Location: Hydrology and Remote Sensing LaboratoryTitle: Use of fine resolution terrain data in soil loss equations Author
Submitted to: Meeting Abstract
Publication Type: Abstract Only
Publication Acceptance Date: 8/5/2012
Publication Date: 10/21/2012
Citation: Beeson, P.C., Sadeghi, A.M., Lang, M.W., Tomer, M.D., Daughtry, C.S. 2012. Use of fine resolution terrain data in soil loss equations [abstract]. ASA-CSSA-SSSA Annual Meeting Abstracts. 2012 CDROM.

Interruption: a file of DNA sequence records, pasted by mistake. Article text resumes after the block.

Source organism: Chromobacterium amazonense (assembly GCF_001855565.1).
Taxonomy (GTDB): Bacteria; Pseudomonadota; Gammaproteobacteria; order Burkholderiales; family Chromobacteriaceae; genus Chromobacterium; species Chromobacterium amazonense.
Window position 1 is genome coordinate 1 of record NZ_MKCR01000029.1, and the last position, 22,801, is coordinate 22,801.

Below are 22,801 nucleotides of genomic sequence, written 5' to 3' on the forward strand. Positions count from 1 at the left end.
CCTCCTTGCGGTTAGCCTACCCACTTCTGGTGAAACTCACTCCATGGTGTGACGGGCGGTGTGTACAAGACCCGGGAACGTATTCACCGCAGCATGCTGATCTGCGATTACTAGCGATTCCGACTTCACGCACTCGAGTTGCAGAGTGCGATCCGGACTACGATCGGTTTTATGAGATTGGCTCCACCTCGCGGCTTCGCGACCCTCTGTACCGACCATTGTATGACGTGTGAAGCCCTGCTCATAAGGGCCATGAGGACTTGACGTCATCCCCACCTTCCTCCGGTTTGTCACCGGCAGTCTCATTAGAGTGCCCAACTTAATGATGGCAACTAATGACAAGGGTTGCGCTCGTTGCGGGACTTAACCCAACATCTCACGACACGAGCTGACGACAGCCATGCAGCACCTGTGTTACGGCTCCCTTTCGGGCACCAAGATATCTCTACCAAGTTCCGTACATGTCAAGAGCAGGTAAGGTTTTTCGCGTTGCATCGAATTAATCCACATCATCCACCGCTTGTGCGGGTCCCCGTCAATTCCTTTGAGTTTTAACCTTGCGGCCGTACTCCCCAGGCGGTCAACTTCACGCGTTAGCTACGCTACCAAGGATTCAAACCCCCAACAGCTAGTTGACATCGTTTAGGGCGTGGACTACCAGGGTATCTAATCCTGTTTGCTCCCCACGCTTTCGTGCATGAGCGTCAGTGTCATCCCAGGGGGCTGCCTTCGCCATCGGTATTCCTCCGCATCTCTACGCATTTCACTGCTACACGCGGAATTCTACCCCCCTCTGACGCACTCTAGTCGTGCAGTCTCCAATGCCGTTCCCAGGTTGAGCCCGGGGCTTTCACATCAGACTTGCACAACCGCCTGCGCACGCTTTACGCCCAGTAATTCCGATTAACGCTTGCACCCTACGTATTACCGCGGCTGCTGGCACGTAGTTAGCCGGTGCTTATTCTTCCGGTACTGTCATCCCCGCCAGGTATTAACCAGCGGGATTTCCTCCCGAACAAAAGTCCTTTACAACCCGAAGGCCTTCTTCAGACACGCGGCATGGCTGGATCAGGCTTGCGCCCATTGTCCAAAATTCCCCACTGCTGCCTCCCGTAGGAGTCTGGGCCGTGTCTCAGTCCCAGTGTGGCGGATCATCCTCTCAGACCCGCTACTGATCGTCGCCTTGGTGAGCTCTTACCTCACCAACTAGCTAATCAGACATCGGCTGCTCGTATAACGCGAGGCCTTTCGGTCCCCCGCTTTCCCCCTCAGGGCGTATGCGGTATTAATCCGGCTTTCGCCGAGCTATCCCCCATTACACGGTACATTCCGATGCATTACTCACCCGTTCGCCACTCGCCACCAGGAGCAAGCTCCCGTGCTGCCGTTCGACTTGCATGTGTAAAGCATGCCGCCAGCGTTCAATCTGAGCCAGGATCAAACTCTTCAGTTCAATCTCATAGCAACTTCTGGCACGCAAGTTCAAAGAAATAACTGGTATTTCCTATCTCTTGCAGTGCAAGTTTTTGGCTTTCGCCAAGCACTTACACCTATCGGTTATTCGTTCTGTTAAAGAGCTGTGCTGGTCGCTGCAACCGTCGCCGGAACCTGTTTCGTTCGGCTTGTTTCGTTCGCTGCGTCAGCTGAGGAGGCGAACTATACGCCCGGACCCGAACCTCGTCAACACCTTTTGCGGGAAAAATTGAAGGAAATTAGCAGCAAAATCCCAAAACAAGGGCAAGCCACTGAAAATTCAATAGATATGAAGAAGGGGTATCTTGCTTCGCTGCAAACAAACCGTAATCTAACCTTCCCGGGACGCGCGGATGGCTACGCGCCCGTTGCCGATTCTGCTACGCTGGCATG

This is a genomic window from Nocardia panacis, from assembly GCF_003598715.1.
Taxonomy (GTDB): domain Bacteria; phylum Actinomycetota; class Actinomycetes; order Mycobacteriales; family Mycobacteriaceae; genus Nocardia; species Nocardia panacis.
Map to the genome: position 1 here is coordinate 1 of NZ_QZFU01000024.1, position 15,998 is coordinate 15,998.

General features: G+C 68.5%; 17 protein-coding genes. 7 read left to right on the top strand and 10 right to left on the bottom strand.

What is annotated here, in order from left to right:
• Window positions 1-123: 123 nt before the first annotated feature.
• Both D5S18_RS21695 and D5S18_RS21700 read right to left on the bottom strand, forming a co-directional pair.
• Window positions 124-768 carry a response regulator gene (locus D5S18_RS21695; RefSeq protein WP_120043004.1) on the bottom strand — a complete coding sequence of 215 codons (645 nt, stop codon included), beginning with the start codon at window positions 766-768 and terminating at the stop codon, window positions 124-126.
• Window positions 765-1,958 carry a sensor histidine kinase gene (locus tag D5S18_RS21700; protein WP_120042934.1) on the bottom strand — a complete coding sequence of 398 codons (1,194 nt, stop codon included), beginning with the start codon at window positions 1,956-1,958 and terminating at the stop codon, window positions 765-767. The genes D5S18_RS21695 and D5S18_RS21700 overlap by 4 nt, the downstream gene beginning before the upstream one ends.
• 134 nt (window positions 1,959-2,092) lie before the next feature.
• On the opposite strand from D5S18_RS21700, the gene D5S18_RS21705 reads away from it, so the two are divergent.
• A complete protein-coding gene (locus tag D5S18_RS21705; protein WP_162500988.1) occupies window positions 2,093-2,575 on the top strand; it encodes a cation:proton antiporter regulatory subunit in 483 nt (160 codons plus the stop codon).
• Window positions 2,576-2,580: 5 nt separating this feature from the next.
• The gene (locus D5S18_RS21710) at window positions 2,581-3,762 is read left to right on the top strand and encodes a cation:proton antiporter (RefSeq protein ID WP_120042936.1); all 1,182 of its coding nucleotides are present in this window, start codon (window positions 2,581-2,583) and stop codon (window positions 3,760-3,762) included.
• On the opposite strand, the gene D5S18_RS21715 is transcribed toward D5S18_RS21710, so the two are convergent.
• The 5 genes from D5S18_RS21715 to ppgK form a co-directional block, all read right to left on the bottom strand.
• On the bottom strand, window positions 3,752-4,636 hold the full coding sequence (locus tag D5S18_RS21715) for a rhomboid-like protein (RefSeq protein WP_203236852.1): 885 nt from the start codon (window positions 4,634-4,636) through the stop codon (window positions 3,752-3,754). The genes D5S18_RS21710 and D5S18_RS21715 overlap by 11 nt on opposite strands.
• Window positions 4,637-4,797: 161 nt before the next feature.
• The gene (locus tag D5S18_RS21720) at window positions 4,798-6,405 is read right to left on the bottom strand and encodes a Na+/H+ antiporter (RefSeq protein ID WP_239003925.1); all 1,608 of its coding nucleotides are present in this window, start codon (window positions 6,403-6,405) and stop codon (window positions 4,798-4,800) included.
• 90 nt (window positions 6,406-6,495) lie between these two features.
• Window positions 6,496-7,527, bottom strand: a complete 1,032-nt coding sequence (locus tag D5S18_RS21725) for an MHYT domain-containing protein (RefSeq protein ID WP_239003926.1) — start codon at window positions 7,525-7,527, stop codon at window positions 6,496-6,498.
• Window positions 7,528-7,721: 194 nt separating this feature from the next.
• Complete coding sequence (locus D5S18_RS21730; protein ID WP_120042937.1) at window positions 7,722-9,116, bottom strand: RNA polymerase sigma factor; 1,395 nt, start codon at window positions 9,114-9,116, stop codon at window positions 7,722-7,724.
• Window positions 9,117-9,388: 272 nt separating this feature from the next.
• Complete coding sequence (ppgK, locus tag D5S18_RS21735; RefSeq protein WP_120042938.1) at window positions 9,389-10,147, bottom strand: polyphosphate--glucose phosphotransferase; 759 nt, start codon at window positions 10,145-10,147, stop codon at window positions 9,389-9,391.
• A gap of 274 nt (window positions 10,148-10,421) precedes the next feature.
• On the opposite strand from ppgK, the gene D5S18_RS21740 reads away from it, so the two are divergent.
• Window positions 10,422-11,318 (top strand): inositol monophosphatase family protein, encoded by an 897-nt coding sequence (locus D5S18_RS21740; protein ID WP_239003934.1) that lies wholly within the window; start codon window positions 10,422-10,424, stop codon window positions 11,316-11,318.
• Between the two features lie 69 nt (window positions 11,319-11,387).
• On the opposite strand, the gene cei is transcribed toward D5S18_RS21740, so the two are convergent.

Technical Abstract: The Dust Bowl of the 1930's focused US attention on soil erosion and land conservation. The Universal Soil Loss Equation (USLE) was the result of this effort and has remained one of the most widely used equations for soil erosion prediction world-wide. This empirical relationship has been incorporated into many computer-based water quality models critical for solving environmental and land management problems. However, the sources of information needed to solve the equation have changed during the last 70 years. For example, the derivation of slope, the most critical topographic value used in the equation, has changed dramatically since the development of the original model. Moderate resolution (30 m) digital elevation models (DEMs) have traditionally been used to estimate slope for the parameterization of non-point source, process-based water quality models. These models, such as the Soil and Water Assessment Tool, utilize USLE and Modified USLE to estimate sediment loss. Recently, the availability of much finer resolution (~3 m) DEMs derived from Light Detection and Ranging (LiDAR) data has increased. However, the use of these data may not always be appropriate because slope values derived from finer spatial resolution DEMs are usually significantly higher than slope derived from coarser resolution DEMs. This increase results in considerable variability in modeled sediment output estimations based on different resolution DEMs. This study addresses the implications of parameterizing models using slope values calculated from DEMs with different spatial resolutions (90, 30, 10, and 3 m) and sources. Overall, we observed over a 2.5 fold increase in slope when using a 3 m versus a 90 m DEM, which increased modeled soil loss using the USLE calculation by 130%. Care should be taken when using LiDAR-derived DEMs to parameterize water quality models because doing so can result in significantly higher slopes, which considerably alters modeled sediment loss. USDA is an equal opportunity provider and employer